44. 44.  Normally thrombin helps in coagulation but when binds with thrombomodulin (TM) it modulate the function of thrombin which activate the protein C.  Activated protein C digest the activated FVa & FVIIIa.  Endothelial cells not only prevent the platelets aggregation but also inhibit the proteins that involve coagulation.  Endothelial cells also produce tissue plasminogen activator(tPA) which activate the plasminogen to plasmin  Plasmin cleaves fibrin strand in to the FDPs.  FDPs are removed from the circulation by macrophages and some eosinophill.  By this entire process blood is kept in fluid state .
  45. 45. • When the blood vessels are injured mechanically, chemically & physically the first step is vasoconstriction. • After the vasoconstriction platelets are adhere to the endothelial cell membrane. And under goes activation, release reaction and aggregation. • Which forms the primary hemostatic plug and stop the blood leakage from injured site. • Simultaneously activate the coagulation cascade. (extrinsic pathway, intrinsic pathway and common pathway) and forms the fibrin mesh in the clot which establish the plug and form secondary hemostasic plug Which is stable and irreversible. So that bleeding is arrested permanently. How bleeding is arrested???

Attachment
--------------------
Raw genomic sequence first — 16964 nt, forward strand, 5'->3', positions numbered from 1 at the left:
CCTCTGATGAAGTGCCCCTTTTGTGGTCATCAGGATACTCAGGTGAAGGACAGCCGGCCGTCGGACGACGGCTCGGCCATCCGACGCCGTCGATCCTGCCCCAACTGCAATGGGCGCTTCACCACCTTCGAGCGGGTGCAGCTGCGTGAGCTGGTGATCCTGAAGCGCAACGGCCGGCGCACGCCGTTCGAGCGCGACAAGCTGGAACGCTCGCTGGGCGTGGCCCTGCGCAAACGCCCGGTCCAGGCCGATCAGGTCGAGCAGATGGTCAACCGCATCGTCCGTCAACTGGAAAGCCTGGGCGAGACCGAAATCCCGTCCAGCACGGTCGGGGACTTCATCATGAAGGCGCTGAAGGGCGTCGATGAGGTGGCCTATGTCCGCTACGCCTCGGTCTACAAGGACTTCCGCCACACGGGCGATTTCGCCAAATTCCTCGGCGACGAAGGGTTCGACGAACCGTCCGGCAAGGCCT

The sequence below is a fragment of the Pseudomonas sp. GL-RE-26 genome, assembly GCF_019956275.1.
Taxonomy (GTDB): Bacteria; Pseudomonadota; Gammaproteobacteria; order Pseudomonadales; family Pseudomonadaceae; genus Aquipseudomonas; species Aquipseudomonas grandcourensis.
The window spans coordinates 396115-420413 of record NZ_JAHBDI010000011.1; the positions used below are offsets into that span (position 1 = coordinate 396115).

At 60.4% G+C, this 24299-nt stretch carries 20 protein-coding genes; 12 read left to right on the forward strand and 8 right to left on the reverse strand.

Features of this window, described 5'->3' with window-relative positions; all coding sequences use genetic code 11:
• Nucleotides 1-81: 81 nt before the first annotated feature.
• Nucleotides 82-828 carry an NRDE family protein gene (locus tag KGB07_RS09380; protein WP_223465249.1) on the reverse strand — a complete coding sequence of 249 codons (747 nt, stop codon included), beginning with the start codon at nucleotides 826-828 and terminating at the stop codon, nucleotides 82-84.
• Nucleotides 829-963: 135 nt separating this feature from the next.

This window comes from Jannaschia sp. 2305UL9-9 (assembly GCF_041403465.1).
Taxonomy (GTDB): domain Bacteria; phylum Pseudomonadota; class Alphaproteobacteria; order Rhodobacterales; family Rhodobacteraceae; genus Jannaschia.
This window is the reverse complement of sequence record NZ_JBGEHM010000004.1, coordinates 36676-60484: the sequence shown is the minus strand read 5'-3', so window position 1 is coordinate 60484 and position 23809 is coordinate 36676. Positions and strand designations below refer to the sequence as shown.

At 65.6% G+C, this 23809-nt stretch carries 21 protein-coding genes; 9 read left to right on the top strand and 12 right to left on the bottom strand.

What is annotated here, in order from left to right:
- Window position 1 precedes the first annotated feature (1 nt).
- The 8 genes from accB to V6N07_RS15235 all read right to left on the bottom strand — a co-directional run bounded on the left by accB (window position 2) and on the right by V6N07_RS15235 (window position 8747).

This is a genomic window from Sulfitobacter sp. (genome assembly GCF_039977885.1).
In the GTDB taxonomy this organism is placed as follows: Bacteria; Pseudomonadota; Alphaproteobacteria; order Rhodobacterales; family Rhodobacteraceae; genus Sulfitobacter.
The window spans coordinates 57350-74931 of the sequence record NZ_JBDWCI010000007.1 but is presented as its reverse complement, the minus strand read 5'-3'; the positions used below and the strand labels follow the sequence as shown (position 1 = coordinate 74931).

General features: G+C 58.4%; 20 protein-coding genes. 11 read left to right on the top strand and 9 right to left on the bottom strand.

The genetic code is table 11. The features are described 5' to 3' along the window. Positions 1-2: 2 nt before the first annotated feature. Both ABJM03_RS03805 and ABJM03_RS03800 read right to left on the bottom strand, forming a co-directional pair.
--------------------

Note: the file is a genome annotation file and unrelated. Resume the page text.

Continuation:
46. 46. Essential haematology: A. V. Hoffbrand, P. A. H. Moss, J. E. Pettit - 2006 - 380 pages Hemostasis and thrombosis: basic principles and clinical practice - Page 1569 Robert W. Colman - 2006 - 1827 pages Clinical laboratory medicine: Volume 2001 - Page 987 Kenneth D. McClatchey - 2002 - 1693 pages Consultative hemostasis and thrombosis - Page xxi Craig S. Kitchens, Barbara M. Alving, Craig M. Kessler - 2002 - 617 page Hemostasis and thrombosis protocols: Volume 489 - Page 3 David J. Perry, K. John Pasi - 1999 - 368 pages Rodak, BF, Fritsma, GA & Doig, K (2008). Hematology Clinical Principles & Applications. Saunders Elsevier. Chapters 40 & 45. McKenzie, Shirlyn B (2004). Clinical Laboratory Hematology. Pearson Prentice Hall. Chapter 35 Beckman Coulter Webinars: Fundamentals of Hemostasis at URL Hemostasis Basics: Programmed Learner Part I (Provided by Siemens Healthcare Diagnostics Hemostasis Technical Services at URL References